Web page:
MINNEAPOLIS (AP) -- Heavy snow and strong winds have created blizzard conditions in parts of South Dakota, Iowa and Minnesota as a winter storm barrels through the Upper Midwest.
The storm started Friday in the Rocky Mountains and moved into northern Nebraska and Iowa, southeastern South Dakota and southwestern Minnesota after midnight, the National Weather Service said. It's expected to spread east into Minnesota's Twin Cities and western Wisconsin later Saturday.
Strong north to northwest winds of 25 to 35 miles per hour, with gusts up to 50 miles per hour, have near whiteout conditions on many roads in eastern South Dakota, northwest Iowa and southwest Minnesota, the weather service said.
In Minnesota, transportation officials pulled plows off roads in open areas and told drivers to stay home because of worsening weather in the southern part of the state.
"We may even have road closures today. With this type of a storm, it's a blanket approach, because it's a visibility issue," Minnesota Department of Transportation spokeswoman Rebecca Arndt said. "Plows were pulled off the roads early Saturday because of visibility in the southwest and south-central."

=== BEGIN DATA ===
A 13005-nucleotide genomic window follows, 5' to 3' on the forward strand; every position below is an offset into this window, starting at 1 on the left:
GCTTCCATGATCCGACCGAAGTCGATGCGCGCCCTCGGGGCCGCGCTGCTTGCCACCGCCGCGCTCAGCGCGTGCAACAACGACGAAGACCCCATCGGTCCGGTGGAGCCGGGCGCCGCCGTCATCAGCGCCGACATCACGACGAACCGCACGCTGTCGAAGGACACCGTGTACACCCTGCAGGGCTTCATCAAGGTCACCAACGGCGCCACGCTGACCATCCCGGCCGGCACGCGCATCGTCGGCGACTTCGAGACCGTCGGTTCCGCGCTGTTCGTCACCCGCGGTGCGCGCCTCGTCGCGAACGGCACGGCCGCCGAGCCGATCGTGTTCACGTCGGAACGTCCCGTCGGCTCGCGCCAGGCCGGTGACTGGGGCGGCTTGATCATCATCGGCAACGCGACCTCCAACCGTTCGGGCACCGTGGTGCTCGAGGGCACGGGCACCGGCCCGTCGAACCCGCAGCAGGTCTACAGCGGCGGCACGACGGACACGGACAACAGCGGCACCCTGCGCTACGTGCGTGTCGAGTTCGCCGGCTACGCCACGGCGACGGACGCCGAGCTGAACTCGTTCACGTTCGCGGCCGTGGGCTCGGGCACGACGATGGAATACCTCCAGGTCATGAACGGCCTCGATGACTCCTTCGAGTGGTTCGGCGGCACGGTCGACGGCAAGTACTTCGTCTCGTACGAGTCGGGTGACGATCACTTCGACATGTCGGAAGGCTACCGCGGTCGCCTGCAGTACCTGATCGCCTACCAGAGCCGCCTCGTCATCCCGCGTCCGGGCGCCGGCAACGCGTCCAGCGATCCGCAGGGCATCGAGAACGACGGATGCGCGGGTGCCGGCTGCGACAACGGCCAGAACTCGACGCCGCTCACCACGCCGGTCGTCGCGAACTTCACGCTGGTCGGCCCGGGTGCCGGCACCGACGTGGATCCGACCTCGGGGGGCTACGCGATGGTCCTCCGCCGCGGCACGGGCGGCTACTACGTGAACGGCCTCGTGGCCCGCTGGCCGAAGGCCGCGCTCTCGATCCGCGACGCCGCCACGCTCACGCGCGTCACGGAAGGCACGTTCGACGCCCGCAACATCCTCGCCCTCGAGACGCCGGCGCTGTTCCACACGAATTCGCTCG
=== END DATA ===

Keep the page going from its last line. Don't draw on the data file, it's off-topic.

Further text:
Between 8 and 18 inches of snow are expected, with the heaviest snowfall stretching from near Hutchinson and Mankato to the Twin Cities.
Up to 10 inches of snow was expected in northern Iowa, and 5 to 8 inches forecast in eastern South Dakota.
The snow was expected to be followed by dangerously cold temperatures. Nearly all of North Dakota was covered by a wind chill advisory Saturday morning. North winds of up to 15 miles per hour were expected to combine with air temperatures at or below zero to drop wind chill readings to between 20 below zero and 30 below zero, the weather service said.
The wind chill advisory was in effect until noon in North Dakota. Then the arctic air was expected to move east, with lows below zero in the Dakotas and parts of Iowa, Minnesota and Wisconsin on Sunday night.
(Copyright 2010 by The Associated Press. All Rights Reserved.)
for more features.